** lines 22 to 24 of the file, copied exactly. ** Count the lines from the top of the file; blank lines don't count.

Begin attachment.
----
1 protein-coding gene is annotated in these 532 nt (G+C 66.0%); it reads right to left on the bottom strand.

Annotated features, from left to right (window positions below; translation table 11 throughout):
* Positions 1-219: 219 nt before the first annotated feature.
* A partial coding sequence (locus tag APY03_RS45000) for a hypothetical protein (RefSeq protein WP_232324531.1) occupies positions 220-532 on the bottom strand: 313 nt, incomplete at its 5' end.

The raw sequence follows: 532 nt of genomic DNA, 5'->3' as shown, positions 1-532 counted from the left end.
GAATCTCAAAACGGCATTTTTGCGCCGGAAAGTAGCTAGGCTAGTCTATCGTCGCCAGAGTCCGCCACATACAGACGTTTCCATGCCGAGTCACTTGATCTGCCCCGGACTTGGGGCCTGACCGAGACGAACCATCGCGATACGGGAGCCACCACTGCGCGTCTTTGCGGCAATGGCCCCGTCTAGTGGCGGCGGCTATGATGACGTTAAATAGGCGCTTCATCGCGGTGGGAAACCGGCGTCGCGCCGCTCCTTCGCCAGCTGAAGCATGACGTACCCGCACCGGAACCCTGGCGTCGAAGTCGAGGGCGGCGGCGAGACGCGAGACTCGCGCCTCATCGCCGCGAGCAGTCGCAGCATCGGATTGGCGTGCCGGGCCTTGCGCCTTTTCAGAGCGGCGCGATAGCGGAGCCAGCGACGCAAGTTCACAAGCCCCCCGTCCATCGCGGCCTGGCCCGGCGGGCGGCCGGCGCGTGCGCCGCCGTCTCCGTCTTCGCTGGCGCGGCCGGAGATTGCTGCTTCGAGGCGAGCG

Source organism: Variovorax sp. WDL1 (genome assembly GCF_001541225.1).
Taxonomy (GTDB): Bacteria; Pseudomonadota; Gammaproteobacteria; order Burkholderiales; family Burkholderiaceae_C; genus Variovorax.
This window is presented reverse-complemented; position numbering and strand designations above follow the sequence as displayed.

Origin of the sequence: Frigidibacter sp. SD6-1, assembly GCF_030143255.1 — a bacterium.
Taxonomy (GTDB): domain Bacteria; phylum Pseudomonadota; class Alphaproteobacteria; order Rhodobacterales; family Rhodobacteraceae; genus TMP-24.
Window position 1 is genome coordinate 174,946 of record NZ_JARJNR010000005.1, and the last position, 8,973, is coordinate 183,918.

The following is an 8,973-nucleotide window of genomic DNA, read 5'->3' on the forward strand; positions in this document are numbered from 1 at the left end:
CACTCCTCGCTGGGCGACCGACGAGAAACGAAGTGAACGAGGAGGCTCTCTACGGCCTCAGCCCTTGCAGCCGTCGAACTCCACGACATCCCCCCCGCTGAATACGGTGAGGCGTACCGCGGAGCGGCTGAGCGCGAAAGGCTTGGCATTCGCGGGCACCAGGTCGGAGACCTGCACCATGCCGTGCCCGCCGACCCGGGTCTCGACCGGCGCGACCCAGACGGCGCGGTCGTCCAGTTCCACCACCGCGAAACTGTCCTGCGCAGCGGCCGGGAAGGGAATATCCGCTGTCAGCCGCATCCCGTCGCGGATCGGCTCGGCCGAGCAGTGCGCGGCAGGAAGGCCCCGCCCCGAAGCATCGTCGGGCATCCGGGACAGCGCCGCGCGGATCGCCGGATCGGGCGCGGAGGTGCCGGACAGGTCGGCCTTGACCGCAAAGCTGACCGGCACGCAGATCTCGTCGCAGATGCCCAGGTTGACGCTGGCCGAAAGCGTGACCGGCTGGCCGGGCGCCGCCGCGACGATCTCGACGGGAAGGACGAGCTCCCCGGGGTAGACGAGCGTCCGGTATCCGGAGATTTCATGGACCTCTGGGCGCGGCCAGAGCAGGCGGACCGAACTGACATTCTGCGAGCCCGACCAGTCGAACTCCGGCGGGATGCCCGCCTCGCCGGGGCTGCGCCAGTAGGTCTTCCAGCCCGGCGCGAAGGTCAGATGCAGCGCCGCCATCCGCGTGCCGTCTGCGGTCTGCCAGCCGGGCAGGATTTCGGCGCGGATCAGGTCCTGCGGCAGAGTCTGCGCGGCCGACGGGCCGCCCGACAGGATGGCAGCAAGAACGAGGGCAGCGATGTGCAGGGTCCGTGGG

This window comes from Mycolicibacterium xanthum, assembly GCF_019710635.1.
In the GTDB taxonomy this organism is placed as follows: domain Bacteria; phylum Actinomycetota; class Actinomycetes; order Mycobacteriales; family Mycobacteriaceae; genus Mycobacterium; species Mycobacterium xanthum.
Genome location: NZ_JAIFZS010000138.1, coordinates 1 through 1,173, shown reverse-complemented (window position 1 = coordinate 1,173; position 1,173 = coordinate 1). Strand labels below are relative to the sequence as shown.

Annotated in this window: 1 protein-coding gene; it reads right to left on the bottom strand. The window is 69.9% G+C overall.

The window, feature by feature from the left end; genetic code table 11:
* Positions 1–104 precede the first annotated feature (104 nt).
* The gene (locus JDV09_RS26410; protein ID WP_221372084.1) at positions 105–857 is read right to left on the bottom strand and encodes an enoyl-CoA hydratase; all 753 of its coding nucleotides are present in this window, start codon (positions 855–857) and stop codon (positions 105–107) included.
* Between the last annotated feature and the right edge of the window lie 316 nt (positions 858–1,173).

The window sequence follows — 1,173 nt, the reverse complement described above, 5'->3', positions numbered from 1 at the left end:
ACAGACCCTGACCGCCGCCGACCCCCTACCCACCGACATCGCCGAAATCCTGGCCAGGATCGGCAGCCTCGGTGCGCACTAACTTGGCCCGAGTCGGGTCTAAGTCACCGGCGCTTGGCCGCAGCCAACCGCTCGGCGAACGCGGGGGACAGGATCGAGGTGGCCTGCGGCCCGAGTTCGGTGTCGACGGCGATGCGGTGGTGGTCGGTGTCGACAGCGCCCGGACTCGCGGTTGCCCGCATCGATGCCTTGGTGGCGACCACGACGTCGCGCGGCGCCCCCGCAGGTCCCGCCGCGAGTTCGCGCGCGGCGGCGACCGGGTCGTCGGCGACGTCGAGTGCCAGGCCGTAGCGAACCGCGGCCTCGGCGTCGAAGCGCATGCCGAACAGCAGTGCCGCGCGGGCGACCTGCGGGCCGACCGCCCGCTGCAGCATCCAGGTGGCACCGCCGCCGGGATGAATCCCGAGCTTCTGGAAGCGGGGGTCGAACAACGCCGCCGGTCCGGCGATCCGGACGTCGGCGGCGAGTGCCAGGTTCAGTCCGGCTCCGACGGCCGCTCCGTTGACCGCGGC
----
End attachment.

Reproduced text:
* Between the last annotated feature and the right edge of the window lie 316 nt (positions 858–1,173).

The window sequence follows — 1,173 nt, the reverse complement described above, 5'->3', positions numbered from 1 at the left end:
ACAGACCCTGACCGCCGCCGACCCCCTACCCACCGACATCGCCGAAATCCTGGCCAGGATCGGCAGCCTCGGTGCGCACTAACTTGGCCCGAGTCGGGTCTAAGTCACCGGCGCTTGGCCGCAGCCAACCGCTCGGCGAACGCGGGGGACAGGATCGAGGTGGCCTGCGGCCCGAGTTCGGTGTCGACGGCGATGCGGTGGTGGTCGGTGTCGACAGCGCCCGGACTCGCGGTTGCCCGCATCGATGCCTTGGTGGCGACCACGACGTCGCGCGGCGCCCCCGCAGGTCCCGCCGCGAGTTCGCGCGCGGCGGCGACCGGGTCGTCGGCGACGTCGAGTGCCAGGCCGTAGCGAACCGCGGCCTCGGCGTCGAAGCGCATGCCGAACAGCAGTGCCGCGCGGGCGACCTGCGGGCCGACCGCCCGCTGCAGCATCCAGGTGGCACCGCCGCCGGGATGAATCCCGAGCTTCTGGAAGCGGGGGTCGAACAACGCCGCCGGTCCGGCGATCCGGACGTCGGCGGCGAGTGCCAGGTTCAGTCCGGCTCCGACGGCCGCTCCGTTGACCGCGGC